By John Edgar Wideman
Sitting here six floors up on my little balcony when I heard shots and saw them boys running. My eyes went straight to the lot beside Mason's bar, and I saw something black not moving in the weeds and knew a body was lying there and knew it was dead. A 15-year-old boy, the papers said. Whole bunch of sirens and cops and spinning lights the night I'm talking about. I watched till after they rolled him away and then everything got quiet again as it ever gets round here, so I'm sure the boy's people not out there that night. Didn't see them till next morning. I'm looking down at those weeds. A couple's coming slow on Frankstown with a girl by the hand, had to be the boy's baby sister. They pass terrible Mason's and stop exactly next to the spot the boy died. How did they know. Then they commence to swaying, bowing, hugging, waving their arms about. Forgive me, Jesus, but look like they grief dancing, like the sidewalk too cold or too hot they had to jump around not to burn up. How'd his people find the spot. Could they hear my old mind working to guide them, lead them like I would if I could get up out this damn wheelchair and take them by the hand.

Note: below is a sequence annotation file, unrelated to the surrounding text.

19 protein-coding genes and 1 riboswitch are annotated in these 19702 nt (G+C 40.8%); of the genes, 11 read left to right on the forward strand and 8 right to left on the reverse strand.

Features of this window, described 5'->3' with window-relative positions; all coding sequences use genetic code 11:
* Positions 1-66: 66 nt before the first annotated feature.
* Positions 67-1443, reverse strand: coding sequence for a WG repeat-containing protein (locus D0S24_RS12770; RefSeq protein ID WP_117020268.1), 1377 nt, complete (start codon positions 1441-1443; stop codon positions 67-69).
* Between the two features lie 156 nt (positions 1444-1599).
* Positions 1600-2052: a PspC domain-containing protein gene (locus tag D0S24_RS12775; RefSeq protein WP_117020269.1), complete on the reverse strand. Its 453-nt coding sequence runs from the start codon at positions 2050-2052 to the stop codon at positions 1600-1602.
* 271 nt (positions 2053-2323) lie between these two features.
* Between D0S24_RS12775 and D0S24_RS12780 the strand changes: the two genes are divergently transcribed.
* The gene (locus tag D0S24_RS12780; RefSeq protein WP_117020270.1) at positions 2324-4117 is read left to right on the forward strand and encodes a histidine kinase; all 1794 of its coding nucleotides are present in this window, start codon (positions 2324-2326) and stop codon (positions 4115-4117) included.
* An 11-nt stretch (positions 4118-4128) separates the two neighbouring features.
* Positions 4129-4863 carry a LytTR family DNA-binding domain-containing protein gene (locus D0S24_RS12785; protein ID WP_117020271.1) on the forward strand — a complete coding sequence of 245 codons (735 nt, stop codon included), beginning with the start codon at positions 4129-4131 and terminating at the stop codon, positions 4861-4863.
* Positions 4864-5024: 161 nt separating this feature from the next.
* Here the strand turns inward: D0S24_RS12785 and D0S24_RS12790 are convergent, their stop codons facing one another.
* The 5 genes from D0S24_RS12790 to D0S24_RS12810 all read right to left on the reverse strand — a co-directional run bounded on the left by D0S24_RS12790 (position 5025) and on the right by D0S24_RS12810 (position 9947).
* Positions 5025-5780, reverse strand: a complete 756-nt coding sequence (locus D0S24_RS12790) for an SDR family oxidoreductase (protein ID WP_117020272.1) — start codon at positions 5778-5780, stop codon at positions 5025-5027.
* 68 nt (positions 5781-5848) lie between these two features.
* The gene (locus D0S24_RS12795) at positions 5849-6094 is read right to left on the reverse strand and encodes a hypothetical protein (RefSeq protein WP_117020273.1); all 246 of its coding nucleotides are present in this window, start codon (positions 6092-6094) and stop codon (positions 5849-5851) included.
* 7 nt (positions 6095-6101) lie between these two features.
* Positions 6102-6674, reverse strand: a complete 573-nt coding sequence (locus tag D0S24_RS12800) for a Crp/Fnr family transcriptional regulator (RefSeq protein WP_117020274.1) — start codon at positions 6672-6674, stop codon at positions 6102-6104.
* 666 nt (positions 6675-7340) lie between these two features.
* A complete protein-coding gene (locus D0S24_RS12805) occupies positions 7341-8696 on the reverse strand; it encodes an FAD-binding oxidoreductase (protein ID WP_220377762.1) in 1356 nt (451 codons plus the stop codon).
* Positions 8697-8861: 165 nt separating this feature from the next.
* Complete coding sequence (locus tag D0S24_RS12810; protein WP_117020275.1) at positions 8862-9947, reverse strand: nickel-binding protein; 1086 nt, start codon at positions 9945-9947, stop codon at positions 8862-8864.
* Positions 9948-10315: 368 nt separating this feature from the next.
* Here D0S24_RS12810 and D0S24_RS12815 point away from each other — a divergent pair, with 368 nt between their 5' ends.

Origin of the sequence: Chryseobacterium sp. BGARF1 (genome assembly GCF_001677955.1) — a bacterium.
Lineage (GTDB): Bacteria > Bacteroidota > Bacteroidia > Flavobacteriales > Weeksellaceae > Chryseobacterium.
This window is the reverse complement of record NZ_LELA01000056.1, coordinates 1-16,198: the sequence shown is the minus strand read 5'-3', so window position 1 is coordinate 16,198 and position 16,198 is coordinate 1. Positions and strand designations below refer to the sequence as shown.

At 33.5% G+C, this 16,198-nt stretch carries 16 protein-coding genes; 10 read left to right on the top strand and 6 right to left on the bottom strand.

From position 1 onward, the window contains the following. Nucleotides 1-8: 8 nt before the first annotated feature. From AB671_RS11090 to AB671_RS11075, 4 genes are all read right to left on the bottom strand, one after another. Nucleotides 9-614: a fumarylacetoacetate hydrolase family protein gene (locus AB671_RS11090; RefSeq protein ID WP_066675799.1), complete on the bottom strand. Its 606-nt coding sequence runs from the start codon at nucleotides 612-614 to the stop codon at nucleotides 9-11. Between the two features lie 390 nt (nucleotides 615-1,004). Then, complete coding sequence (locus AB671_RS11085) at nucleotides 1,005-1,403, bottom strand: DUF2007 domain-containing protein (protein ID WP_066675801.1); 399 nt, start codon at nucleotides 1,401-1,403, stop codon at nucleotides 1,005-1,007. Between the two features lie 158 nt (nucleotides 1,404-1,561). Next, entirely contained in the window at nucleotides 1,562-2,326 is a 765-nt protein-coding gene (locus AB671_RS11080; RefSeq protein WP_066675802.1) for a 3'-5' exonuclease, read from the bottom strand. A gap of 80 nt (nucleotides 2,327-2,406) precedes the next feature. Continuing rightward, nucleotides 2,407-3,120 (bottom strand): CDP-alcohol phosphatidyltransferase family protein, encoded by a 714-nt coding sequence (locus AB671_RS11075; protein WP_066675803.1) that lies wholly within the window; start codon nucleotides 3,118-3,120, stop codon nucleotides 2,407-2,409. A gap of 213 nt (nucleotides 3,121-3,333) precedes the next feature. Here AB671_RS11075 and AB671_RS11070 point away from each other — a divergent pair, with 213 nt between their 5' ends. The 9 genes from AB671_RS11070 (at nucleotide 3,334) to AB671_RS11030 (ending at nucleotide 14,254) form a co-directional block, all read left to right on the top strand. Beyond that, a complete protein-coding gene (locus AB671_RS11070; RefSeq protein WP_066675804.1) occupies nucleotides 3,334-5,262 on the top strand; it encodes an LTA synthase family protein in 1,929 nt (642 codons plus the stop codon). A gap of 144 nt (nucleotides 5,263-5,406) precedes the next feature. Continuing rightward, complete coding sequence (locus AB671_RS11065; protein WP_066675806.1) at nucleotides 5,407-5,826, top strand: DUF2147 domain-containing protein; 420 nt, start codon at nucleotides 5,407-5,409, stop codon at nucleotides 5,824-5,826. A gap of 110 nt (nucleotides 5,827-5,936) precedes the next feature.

Next: Read Amy Hempel's Sing to It